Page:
|US7371711||Nov 18, 2003||May 13, 2008||Ecolab Inc.||Conveyor lubricant and method for transporting articles on a conveyor system|
|US7371712||Nov 18, 2003||May 13, 2008||Ecolab Inc.||Conveyor lubricant and method for transporting articles on a conveyor system|
|US7384895||Jul 7, 2003||Jun 10, 2008||Ecolab Inc.||Conveyor lubricant, passivation of a thermoplastic container to stress cracking and thermoplastic stress crack inhibitor|
|US7544646||Sep 30, 2005||Jun 9, 2009||Thomas Michael Band||Method for lubricating a sootblower|
|US7727941||Sep 22, 2005||Jun 1, 2010||Ecolab Inc.||Silicone conveyor lubricant with stoichiometric amount of an acid|
|US7741255||Jun 22, 2010||Ecolab Inc.||Aqueous compositions useful in filling and conveying of beverage bottles wherein the compositions comprise hardness ions and have improved compatibility with pet|
|US7741257||Jun 22, 2010||Ecolab Inc.||Dry lubricant for conveying containers|
|US7745381||Jun 29, 2010||Ecolab Inc.||Lubricant for conveying containers|
|US7915206||Sep 22, 2005||Mar 29, 2011||Ecolab||Silicone lubricant with good wetting on PET surfaces|
|US8058215||May 12, 2010||Nov 15, 2011||Ecolab Usa Inc.||Dry lubricant for conveying containers|
|US8097568||May 12, 2010||Jan 17, 2012||Ecolab Usa Inc.||Aqueous compositions useful in filling and conveying of beverage bottles wherein the compositions comprise hardness ions and have improved compatibility with PET|
|US8211838||Jul 3, 2012||Ecolab Usa Inc.||Lubricant for conveying containers|
|US8216984||Jul 10, 2012||Ecolab Usa Inc.||Dry lubricant for conveying containers|
|US8455409||Jun 4, 2013||Ecolab Usa Inc.||Dry lubricant for conveying containers|
|US8486872||Feb 18, 2011||Jul 16, 2013||Ecolab Usa Inc.||Silicone lubricant with good wetting on PET surfaces|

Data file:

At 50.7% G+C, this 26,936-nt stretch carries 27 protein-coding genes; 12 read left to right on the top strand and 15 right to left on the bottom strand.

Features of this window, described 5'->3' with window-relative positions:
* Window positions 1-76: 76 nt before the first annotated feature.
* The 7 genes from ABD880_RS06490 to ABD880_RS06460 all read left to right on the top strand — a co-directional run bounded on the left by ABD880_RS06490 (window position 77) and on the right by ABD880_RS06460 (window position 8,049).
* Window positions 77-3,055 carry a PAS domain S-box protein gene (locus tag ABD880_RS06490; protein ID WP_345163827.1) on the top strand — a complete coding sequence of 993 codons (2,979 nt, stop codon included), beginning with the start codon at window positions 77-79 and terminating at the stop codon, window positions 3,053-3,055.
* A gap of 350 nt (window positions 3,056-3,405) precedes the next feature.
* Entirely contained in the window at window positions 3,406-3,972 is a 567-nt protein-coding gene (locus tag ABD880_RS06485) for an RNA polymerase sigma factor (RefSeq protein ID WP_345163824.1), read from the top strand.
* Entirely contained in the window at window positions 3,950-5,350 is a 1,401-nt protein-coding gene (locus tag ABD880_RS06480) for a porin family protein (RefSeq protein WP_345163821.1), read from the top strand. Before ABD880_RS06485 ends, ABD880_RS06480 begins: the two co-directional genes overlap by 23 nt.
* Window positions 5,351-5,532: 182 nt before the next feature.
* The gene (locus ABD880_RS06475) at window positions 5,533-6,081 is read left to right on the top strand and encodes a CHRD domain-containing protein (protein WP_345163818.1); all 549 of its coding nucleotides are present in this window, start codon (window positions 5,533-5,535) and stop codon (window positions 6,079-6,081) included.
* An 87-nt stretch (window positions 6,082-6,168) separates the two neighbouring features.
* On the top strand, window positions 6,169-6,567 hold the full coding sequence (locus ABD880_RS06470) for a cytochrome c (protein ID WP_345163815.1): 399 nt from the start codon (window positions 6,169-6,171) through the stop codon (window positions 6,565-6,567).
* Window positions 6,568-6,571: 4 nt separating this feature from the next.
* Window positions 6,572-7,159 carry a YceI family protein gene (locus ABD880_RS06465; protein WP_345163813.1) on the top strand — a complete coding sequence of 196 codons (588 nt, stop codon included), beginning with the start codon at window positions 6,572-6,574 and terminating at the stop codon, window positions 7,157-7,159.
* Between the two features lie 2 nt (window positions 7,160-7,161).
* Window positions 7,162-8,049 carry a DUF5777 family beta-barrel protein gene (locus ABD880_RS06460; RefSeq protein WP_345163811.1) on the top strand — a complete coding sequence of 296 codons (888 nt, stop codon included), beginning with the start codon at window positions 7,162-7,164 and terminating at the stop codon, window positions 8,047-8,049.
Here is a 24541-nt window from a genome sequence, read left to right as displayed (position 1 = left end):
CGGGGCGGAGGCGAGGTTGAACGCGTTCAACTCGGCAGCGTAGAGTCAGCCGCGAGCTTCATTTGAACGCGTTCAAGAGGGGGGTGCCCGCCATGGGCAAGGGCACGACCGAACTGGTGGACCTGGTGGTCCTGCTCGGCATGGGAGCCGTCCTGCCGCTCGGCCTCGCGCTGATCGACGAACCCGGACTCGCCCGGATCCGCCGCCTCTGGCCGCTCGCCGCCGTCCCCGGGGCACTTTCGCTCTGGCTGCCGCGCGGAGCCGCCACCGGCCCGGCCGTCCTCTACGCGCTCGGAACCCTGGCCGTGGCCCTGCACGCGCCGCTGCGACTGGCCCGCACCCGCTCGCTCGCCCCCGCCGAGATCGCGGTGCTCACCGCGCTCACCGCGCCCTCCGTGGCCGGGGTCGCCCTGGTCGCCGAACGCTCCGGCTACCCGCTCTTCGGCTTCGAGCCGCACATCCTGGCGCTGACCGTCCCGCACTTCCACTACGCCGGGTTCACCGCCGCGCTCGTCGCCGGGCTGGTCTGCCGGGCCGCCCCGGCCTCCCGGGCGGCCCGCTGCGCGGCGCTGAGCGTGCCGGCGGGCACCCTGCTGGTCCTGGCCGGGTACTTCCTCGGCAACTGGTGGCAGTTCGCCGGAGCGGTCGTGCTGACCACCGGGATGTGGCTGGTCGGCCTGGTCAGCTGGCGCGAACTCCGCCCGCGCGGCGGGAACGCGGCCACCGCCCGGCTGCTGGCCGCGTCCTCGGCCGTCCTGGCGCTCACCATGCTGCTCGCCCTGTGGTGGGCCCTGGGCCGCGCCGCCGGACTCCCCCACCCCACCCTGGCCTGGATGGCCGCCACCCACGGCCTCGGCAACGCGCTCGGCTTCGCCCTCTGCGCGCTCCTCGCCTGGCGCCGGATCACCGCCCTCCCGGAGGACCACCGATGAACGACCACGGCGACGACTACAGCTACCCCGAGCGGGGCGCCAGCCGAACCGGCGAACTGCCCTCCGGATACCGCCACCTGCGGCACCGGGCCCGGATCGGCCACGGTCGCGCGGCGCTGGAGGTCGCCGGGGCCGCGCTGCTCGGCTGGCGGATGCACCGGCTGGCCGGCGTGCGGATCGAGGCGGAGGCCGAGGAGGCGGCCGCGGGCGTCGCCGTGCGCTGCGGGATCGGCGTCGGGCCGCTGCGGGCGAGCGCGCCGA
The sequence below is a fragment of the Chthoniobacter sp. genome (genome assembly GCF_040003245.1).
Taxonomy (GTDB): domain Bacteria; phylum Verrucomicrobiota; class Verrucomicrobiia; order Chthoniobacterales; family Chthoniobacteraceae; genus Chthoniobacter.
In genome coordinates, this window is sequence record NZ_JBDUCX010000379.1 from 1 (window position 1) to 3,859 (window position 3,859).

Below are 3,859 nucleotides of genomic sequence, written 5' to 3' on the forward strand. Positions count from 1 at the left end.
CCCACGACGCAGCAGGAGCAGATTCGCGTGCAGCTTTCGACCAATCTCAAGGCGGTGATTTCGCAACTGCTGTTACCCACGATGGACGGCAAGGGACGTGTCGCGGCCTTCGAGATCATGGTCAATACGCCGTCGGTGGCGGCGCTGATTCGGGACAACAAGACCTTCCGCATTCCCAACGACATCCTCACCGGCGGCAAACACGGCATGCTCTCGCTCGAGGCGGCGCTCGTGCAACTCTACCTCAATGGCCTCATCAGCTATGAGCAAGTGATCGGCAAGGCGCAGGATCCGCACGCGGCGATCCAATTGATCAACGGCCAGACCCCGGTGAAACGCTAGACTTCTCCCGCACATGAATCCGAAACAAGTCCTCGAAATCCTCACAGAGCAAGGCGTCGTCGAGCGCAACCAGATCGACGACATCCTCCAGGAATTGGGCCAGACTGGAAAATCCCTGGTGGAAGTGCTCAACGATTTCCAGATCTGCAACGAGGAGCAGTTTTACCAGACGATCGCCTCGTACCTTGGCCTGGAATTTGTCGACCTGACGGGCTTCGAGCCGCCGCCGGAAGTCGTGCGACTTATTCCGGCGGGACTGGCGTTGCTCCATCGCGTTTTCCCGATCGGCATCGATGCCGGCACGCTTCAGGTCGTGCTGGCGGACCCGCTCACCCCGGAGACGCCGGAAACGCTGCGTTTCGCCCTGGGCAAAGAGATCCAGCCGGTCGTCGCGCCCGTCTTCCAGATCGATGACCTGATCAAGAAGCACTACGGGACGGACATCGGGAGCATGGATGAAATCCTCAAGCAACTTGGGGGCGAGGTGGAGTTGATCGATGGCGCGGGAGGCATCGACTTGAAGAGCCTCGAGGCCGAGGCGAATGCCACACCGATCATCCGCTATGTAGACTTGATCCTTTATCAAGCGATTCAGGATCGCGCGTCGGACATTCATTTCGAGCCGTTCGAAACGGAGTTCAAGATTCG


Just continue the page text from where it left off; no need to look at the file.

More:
|US8703667||Dec 12, 2011||Apr 22, 2014||Ecolab Usa Inc.||Aqueous compositions useful in filling and conveying of beverage bottles wherein the compositions comprise hardness ions and have improved compatibility with PET|
|US8765648||Feb 19, 2013||Jul 1, 2014||Ecolab Usa Inc.||Dry lubricant for conveying containers|
|US9359579||Sep 22, 2011||Jun 7, 2016||Ecolab Usa Inc.||Conveyor lubricants including emulsions and methods employing them|
|US9365798||Jun 5, 2012||Jun 14, 2016||Ecolab Usa Inc.||Lubricant for conveying containers|
|US20030139305 *||Jan 30, 2003||Jul 24, 2003||Ecolab Inc.||Fluorine-containing lubricants|
|US20040029741 *||Aug 5, 2003||Feb 12, 2004||Corby Michael Peter||Lubricant composition|
|US20040058829 *||Jul 7, 2003||Mar 25, 2004||Ecolab Inc.||Conveyor lubricant, passivation of a thermoplastic container to stress cracking and thermoplastic stress crack inhibitor|
|US20040097382 *||Nov 18, 2003||May 20, 2004||Minyu Li||Conveyor lubricant and method for transporting articles on a conveyor system|
|US20040102337 *||Nov 18, 2003||May 27, 2004||Minyu Li||Conveyor lubricant and method for transporting articles on a conveyor system|
|US20060211582 *||Feb 10, 2006||Sep 21, 2006||Ecolab Inc.||Lubricant for conveying containers|
|US20060211583 *||Mar 15, 2005||Sep 21, 2006||Ecolab Inc.||Dry lubricant for conveying containers|
|US20070066496 *||Sep 22, 2005||Mar 22, 2007||Ecolab Inc.||Silicone conveyor lubricant with stoichiometric amount of an acid|
|US20070066497 *||Sep 22, 2005||Mar 22, 2007||Ecolab Inc.||Silicone lubricant with good wetting on pet surfaces|
|US20070298981 *||Jun 23, 2006||Dec 27, 2007||Ecolab Inc.||Aqueous compositions useful in filling and conveying of beverage bottles wherein the compositions comprise hardness ions and have improved compatibility with pet|
|US20100282572 *||Nov 11, 2010||Ecolab Usa Inc.||Aqueous compositions useful in filling and conveying of beverage bottles wherein the compositions comprise hardness ions and have improved compatibility with pet|
|US20100286005 *||May 12, 2010||Nov 11, 2010||Ecolab Inc.||Dry lubricant for conveying containers|
|EP0657524A2 *||Nov 28, 1994||Jun 14, 1995||AUSIMONT S.p.A.||Mineral or synthetic, hydrogen-based greases, having improved properties|
|U.S. Classification||508/209, 252/389.31, 508/215|
|International Classification||C07C57/055, C10M169/00|
|Cooperative Classification||C10N2240/02, C10M2217/02, C10M2213/06, C10M2229/051, C10M7/00, C10N2250/08, C10M2217/00, C10M2217/04, C10M2229/043, C10M2229/044, C10M2229/041, C10N2250/10, C10M2213/04, C10M2229/04, C10M2213/00, C10M2205/00|